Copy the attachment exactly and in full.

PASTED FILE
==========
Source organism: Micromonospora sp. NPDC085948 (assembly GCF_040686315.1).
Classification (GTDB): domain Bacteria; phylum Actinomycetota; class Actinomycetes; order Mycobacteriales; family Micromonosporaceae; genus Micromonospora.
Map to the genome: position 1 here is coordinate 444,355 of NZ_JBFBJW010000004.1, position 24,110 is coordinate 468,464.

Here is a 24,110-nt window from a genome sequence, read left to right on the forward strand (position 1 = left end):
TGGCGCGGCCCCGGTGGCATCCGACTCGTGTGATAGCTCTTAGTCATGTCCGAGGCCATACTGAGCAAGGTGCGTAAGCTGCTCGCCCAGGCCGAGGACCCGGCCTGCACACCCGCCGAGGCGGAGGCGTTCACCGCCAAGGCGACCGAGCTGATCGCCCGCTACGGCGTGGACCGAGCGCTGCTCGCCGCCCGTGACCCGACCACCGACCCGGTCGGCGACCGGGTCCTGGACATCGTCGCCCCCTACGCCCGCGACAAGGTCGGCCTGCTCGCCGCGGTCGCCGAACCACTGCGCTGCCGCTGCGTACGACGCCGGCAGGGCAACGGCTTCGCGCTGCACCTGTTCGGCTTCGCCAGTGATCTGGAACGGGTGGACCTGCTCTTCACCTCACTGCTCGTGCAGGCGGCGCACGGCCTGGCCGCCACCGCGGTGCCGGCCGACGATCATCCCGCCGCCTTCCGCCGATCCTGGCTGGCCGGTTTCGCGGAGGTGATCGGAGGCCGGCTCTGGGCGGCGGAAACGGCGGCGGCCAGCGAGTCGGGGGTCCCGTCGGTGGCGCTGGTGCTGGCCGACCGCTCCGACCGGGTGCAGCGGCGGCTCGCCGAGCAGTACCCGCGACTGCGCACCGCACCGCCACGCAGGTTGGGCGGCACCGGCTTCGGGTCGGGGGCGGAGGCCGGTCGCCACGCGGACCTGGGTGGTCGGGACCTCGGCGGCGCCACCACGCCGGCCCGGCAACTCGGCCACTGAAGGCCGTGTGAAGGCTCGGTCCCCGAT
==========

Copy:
Source organism: Micromonospora sp. NPDC085948 (assembly GCF_040686315.1).
Classification (GTDB): domain Bacteria; phylum Actinomycetota; class Actinomycetes; order Mycobacteriales; family Micromonosporaceae; genus Micromonospora.
Map to the genome: position 1 here is coordinate 444,355 of NZ_JBFBJW010000004.1, position 24,110 is coordinate 468,464.

Here is a 24,110-nt window from a genome sequence, read left to right on the forward strand (position 1 = left end):
TGGCGCGGCCCCGGTGGCATCCGACTCGTGTGATAGCTCTTAGTCATGTCCGAGGCCATACTGAGCAAGGTGCGTAAGCTGCTCGCCCAGGCCGAGGACCCGGCCTGCACACCCGCCGAGGCGGAGGCGTTCACCGCCAAGGCGACCGAGCTGATCGCCCGCTACGGCGTGGACCGAGCGCTGCTCGCCGCCCGTGACCCGACCACCGACCCGGTCGGCGACCGGGTCCTGGACATCGTCGCCCCCTACGCCCGCGACAAGGTCGGCCTGCTCGCCGCGGTCGCCGAACCACTGCGCTGCCGCTGCGTACGACGCCGGCAGGGCAACGGCTTCGCGCTGCACCTGTTCGGCTTCGCCAGTGATCTGGAACGGGTGGACCTGCTCTTCACCTCACTGCTCGTGCAGGCGGCGCACGGCCTGGCCGCCACCGCGGTGCCGGCCGACGATCATCCCGCCGCCTTCCGCCGATCCTGGCTGGCCGGTTTCGCGGAGGTGATCGGAGGCCGGCTCTGGGCGGCGGAAACGGCGGCGGCCAGCGAGTCGGGGGTCCCGTCGGTGGCGCTGGTGCTGGCCGACCGCTCCGACCGGGTGCAGCGGCGGCTCGCCGAGCAGTACCCGCGACTGCGCACCGCACCGCCACGCAGGTTGGGCGGCACCGGCTTCGGGTCGGGGGCGGAGGCCGGTCGCCACGCGGACCTGGGTGGTCGGGACCTCGGCGGCGCCACCACGCCGGCCCGGCAACTCGGCCACTGAAGGCCGTGTGAAGGCTCGGTCCCCGAT